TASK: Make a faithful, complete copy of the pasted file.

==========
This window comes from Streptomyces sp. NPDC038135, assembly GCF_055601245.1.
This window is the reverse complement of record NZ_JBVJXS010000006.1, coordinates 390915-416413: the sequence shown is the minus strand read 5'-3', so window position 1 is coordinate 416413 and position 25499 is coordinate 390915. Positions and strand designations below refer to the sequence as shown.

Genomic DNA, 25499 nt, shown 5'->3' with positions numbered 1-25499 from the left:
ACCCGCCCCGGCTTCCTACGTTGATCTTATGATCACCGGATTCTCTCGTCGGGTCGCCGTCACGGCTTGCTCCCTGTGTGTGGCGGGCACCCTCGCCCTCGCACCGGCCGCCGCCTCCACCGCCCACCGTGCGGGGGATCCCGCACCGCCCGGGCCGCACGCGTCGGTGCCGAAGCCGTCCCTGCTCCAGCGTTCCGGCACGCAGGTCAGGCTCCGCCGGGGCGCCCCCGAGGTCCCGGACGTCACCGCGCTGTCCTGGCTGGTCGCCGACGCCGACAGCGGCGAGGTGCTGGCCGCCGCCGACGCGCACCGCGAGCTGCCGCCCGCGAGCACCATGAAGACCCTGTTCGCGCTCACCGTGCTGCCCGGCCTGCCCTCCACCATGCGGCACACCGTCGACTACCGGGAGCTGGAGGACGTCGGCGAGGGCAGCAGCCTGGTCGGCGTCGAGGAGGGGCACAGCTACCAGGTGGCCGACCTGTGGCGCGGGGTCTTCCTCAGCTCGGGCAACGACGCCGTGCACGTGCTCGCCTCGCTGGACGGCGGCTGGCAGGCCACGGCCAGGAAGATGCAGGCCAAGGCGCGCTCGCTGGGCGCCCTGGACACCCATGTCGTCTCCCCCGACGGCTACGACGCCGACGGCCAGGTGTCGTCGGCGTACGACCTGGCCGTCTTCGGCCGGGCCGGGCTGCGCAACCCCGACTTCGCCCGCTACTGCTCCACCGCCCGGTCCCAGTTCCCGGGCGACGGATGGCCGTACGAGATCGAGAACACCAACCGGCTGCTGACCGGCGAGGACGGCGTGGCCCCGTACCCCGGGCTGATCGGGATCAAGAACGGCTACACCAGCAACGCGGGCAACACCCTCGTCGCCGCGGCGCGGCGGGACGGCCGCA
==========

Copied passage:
This window comes from Streptomyces sp. NPDC038135, assembly GCF_055601245.1.
This window is the reverse complement of record NZ_JBVJXS010000006.1, coordinates 390915-416413: the sequence shown is the minus strand read 5'-3', so window position 1 is coordinate 416413 and position 25499 is coordinate 390915. Positions and strand designations below refer to the sequence as shown.

Genomic DNA, 25499 nt, shown 5'->3' with positions numbered 1-25499 from the left:
ACCCGCCCCGGCTTCCTACGTTGATCTTATGATCACCGGATTCTCTCGTCGGGTCGCCGTCACGGCTTGCTCCCTGTGTGTGGCGGGCACCCTCGCCCTCGCACCGGCCGCCGCCTCCACCGCCCACCGTGCGGGGGATCCCGCACCGCCCGGGCCGCACGCGTCGGTGCCGAAGCCGTCCCTGCTCCAGCGTTCCGGCACGCAGGTCAGGCTCCGCCGGGGCGCCCCCGAGGTCCCGGACGTCACCGCGCTGTCCTGGCTGGTCGCCGACGCCGACAGCGGCGAGGTGCTGGCCGCCGCCGACGCGCACCGCGAGCTGCCGCCCGCGAGCACCATGAAGACCCTGTTCGCGCTCACCGTGCTGCCCGGCCTGCCCTCCACCATGCGGCACACCGTCGACTACCGGGAGCTGGAGGACGTCGGCGAGGGCAGCAGCCTGGTCGGCGTCGAGGAGGGGCACAGCTACCAGGTGGCCGACCTGTGGCGCGGGGTCTTCCTCAGCTCGGGCAACGACGCCGTGCACGTGCTCGCCTCGCTGGACGGCGGCTGGCAGGCCACGGCCAGGAAGATGCAGGCCAAGGCGCGCTCGCTGGGCGCCCTGGACACCCATGTCGTCTCCCCCGACGGCTACGACGCCGACGGCCAGGTGTCGTCGGCGTACGACCTGGCCGTCTTCGGCCGGGCCGGGCTGCGCAACCCCGACTTCGCCCGCTACTGCTCCACCGCCCGGTCCCAGTTCCCGGGCGACGGATGGCCGTACGAGATCGAGAACACCAACCGGCTGCTGACCGGCGAGGACGGCGTGGCCCCGTACCCCGGGCTGATCGGGATCAAGAACGGCTACACCAGCAACGCGGGCAACACCCTCGTCGCCGCGGCGCGGCGGGACGGCCGCA